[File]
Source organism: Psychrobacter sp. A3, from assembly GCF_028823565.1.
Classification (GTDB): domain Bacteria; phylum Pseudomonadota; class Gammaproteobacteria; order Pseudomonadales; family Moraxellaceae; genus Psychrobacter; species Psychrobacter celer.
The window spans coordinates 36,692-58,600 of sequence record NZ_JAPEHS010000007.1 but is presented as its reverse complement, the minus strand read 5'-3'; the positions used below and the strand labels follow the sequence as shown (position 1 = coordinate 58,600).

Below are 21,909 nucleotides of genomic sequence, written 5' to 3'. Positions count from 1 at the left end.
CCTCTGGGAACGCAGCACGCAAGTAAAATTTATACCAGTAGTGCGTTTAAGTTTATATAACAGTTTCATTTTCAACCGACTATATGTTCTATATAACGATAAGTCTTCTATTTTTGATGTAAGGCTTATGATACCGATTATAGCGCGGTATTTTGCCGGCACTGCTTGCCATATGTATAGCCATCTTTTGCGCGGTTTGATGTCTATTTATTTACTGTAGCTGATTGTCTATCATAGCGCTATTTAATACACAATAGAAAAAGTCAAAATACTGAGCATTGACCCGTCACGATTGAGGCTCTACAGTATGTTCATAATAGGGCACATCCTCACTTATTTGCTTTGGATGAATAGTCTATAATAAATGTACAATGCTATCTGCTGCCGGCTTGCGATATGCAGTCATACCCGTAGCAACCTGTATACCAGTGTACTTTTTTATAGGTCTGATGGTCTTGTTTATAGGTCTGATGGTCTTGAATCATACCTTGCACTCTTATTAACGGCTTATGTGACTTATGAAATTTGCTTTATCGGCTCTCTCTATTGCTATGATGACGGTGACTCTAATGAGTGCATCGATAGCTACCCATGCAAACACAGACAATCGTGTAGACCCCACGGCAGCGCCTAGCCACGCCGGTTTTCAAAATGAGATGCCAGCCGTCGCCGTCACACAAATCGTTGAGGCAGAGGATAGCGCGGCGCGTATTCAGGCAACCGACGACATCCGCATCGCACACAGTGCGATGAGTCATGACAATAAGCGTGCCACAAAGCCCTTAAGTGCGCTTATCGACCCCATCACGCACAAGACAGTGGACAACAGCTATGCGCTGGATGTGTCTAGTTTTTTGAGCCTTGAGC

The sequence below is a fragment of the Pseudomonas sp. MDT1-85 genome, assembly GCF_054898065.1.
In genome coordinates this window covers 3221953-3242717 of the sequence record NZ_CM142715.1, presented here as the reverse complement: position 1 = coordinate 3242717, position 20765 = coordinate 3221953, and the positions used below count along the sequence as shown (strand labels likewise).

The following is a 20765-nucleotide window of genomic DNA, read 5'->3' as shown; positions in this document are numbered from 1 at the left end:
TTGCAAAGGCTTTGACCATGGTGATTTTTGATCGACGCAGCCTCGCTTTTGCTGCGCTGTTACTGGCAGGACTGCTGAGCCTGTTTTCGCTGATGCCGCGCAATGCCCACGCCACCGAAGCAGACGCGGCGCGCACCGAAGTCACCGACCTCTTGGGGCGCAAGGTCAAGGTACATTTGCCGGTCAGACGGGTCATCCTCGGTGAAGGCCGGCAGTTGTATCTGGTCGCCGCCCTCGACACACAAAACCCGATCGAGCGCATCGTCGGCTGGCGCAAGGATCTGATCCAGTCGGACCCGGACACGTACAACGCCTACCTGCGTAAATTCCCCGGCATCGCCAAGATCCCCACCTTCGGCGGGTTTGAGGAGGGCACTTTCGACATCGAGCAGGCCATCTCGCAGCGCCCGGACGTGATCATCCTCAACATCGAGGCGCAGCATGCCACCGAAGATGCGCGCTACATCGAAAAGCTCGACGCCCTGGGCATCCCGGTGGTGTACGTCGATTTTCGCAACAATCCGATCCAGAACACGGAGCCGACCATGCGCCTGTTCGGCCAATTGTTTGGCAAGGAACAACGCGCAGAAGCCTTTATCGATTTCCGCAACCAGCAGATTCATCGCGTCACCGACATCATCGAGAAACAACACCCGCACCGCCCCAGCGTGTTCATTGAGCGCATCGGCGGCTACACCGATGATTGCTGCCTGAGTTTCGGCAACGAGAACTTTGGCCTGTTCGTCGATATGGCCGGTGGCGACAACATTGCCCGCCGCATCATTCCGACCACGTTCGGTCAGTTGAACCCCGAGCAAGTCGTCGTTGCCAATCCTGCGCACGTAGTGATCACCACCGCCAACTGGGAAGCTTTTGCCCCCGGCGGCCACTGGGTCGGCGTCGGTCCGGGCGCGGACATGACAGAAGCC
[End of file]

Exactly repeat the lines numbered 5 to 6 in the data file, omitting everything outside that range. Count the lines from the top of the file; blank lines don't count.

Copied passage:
CCTCTGGGAACGCAGCACGCAAGTAAAATTTATACCAGTAGTGCGTTTAAGTTTATATAACAGTTTCATTTTCAACCGACTATATGTTCTATATAACGATAAGTCTTCTATTTTTGATGTAAGGCTTATGATACCGATTATAGCGCGGTATTTTGCCGGCACTGCTTGCCATATGTATAGCCATCTTTTGCGCGGTTTGATGTCTATTTATTTACTGTAGCTGATTGTCTATCATAGCGCTATTTAATACACAATAGAAAAAGTCAAAATACTGAGCATTGACCCGTCACGATTGAGGCTCTACAGTATGTTCATAATAGGGCACATCCTCACTTATTTGCTTTGGATGAATAGTCTATAATAAATGTACAATGCTATCTGCTGCCGGCTTGCGATATGCAGTCATACCCGTAGCAACCTGTATACCAGTGTACTTTTTTATAGGTCTGATGGTCTTGTTTATAGGTCTGATGGTCTTGAATCATACCTTGCACTCTTATTAACGGCTTATGTGACTTATGAAATTTGCTTTATCGGCTCTCTCTATTGCTATGATGACGGTGACTCTAATGAGTGCATCGATAGCTACCCATGCAAACACAGACAATCGTGTAGACCCCACGGCAGCGCCTAGCCACGCCGGTTTTCAAAATGAGATGCCAGCCGTCGCCGTCACACAAATCGTTGAGGCAGAGGATAGCGCGGCGCGTATTCAGGCAACCGACGACATCCGCATCGCACACAGTGCGATGAGTCATGACAATAAGCGTGCCACAAAGCCCTTAAGTGCGCTTATCGACCCCATCACGCACAAGACAGTGGACAACAGCTATGCGCTGGATGTGTCTAGTTTTTTGAGCCTTGAGC

The sequence below is a fragment of the Pseudomonas sp. MDT1-85 genome, assembly GCF_054898065.1.